Feedlot numbers down but still more than 1m

Feedlot numbers decline but remain high


Grain
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Australia’s cattle on feed fell by 1.4pc, but there are more than 1 million on feed for the fourth consecutive quarter.

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Australia’s cattle on feed fell by 15,977 head, or 1.4 per cent, in the October to December 2018 quarter from the record set in the previous quarter, according to the latest results from the Australian Lot Feeders' Association survey.

Despite the modest decline in cattle on feed, there was 1,110,689 head on feed at the end of the year. It’s the fourth consecutive quarterly survey when there have been more than 1 million head of cattle on feed, which is looking like the new norm.

Small decreases in cattle numbers on feed were recorded in Queensland and NSW. Queensland decreased by 20,788 head, or 3.2pc, to 631,286 head; while NSW decreased by 20,636, or 5.9pc, to 326,322 head, compared to the September quarter. These declines were partially offset by gains in Victoria, SA and WA which were up 6.8pc, 17.1pc and 60.5pc from the September quarter to 73,173 head, 40,439 head and 39,469 head respectively.

Beef exports from feedlots for the 2018 calendar year were record high on strong demand from Asian for quality Australian beef. Meat and Livestock Australia said grain feed beef exports for 2018 exceeded 300,000 tonnes shipped weight for the first time in a calendar year.

It’s been a challenging year for feedlot operators, with Queensland and northern NSW suffering the worst winter crop season in more than 20 years followed by one of the driest summers on record, keeping grain prices high.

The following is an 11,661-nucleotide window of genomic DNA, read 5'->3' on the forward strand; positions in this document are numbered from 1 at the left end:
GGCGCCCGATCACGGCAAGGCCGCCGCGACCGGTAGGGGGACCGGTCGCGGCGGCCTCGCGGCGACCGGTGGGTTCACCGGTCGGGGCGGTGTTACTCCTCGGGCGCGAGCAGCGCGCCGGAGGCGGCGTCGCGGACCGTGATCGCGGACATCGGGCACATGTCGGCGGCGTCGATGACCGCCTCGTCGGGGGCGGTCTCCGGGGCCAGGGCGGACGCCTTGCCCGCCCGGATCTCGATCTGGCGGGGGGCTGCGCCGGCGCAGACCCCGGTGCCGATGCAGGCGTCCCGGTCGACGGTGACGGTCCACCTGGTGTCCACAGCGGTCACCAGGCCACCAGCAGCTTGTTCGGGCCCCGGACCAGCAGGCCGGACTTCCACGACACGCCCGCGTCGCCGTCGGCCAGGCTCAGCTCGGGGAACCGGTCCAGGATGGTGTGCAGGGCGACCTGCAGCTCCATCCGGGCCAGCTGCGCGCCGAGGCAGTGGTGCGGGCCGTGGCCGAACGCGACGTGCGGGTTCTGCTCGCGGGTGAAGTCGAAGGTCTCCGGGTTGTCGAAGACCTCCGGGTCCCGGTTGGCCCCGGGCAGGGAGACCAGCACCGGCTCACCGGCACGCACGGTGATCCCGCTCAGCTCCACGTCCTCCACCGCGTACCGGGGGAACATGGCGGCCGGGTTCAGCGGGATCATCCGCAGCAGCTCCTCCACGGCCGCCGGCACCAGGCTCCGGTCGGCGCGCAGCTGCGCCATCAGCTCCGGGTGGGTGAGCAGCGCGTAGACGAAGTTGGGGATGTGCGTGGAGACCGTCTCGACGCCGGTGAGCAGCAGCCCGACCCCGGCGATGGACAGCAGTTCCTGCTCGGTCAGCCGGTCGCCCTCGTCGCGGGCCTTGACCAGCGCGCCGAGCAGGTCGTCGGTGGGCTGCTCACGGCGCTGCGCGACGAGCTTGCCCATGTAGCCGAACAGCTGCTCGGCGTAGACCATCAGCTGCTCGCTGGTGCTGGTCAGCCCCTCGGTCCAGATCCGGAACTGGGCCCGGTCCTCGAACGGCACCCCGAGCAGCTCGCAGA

Stockfeed wheat values for the October to December quarter range from $430 to $450 into the Darling Downs. Barley values started to soften in the quarter after China announced an antidumping investigation into Australian barley falling to an average of $360 Downs for the quarter, which was about $40 below the previous quarter.

Feedlot numbers are set to remain high for the foreseeable future as margins start to improve as both cattle and grain prices fall.

ABARES forecast that wheat production in Australia would recover to 23.9 million tonnes for the 2019 season after the east coast drought reduced crop of 17.3mt in 2018. However, ABARES did flag the threat of continued dry weather.

Some traders are already anticipating another year of below average winter crop in Queensland and northern NSW after poor summer rains.

Northern grain markets remained soft in the early stages of last week but firmed towards the end of the week. Stock feed wheat finished the week $5 to $10 higher at $415 delivered Downs markets with barley up to $360 delivered.

International grain markets continued to soften as investors focus on favourable crop conditions in the northern hemisphere which is expected to result in larger global wheat supplies. United States wheat futures fell by a further 2 to 5pc last week.

The USDA released its March world supply and demand estimates report last week, that was viewed as bearish wheat. US wheat exports were lowered, with the USDA citing stronger than expected competition for some grades, despite major droughts through much of Europe and Australia’s east coast.

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